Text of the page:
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LEARN: 1. What Are Native Bees?

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1.5 Get to Know Wild Hole-Nesting Bees

1.5 Get to Know Wild Hole-Nesting Bees

Support Wild Native Bees

Chances are, your backyard is home to a variety of wild hole-nesting bees and beneficial wasps. Related to bees, beneficial wasps are also solitary garden companions who help to keep your insect population in the right balance. Integrated pest management programs raise or support wasps to naturally control pest populations. Wild hole-nesting bees and wasps come in many shapes and sizes and they all have their favorite food sources and seasons of activity.

Native bees are not alternatives to honey bees because they are the original and best pollinators of our gardens and wild places. We hope to see a shift towards acknowledging the important role that wild native bees play in pollination. Wild bees are also struggling with diseases, pests, chemicals, and habitat loss. We can support wild bees by providing nesting habitat, observe their nesting habits, and raise them to stop them from facing extinction.

In the wild, native hole-nesting bees nest inside of standing dead trees, fallen logs, and broken grasses and hollow stems. Wild nesting habitats can be missing from our yards and your bee hotel or bee house can give wild bees and wasps the nesting habitat they need. Watch the wild bees, take photos and notes, and help us get to know our wild native bees and beneficial wasps.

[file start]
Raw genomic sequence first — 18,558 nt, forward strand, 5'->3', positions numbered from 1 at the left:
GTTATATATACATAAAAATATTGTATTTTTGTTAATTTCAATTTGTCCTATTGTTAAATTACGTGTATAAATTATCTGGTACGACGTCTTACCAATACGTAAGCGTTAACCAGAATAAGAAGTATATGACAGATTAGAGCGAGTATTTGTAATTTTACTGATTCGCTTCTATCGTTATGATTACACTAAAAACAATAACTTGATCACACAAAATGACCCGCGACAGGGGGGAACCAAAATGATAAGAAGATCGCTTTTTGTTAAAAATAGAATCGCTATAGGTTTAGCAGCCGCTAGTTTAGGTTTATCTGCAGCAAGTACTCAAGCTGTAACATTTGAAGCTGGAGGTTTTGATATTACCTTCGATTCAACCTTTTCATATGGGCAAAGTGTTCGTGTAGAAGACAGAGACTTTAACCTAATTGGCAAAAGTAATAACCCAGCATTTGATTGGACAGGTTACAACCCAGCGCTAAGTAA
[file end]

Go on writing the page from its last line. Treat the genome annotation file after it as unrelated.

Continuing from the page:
You can add what you learn from observing your wild bee house and participate in our Native Bee Network program. The Native Bee Network is a nationwide collaboration to find hole-nesting bees, learn their characteristics, and raise them in local farms, orchards, and gardens.

Why Support Wild Bees:

  • Get to know your local native bee species.

  • Ensure or improve pollination of your garden and wild places.

  • Provide vital missing nesting habitat for bees.

  • Help other gardeners learn how to care for their local bees.

Wild Bee Characteristics:

  • Better acclimated to thrive in your backyard

  • Carry pollen on their bellies, stocky hind legs, or in a crop (masked bees)

  • Fly short distances in their daily search for flowers

  • Minimum daytime temps above 50F/10C (each species has their preference)

  • Need a range of 4-10mm nesting hole sizes

  • Gather natural nest-building material for protective walls or cocoons: leaves, mud, pebbles, tree sap, plant fuzz, etc.

  • May build cocoons or overwinter as exposed larvae

  • Hibernate over the fall and winter as larvae or adult bees

  • Produce single or multiple generations per season

Observations of the visitors to your bee hotel or bee house can help us get to know the wild native bees and beneficial wasps of your backyard. Below is a growing list of the common names of frequent bee house guests.

  • Wild hole-nesting bees: mason bees, leafcutter bees, carpenter bees, resin bees, wool carder bees, blueberry mason bee.

  • Hole-nesting beneficial wasps: grass-carrying wasp, aphid hunter wasp, mud wasp.


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What Are Native Bees?
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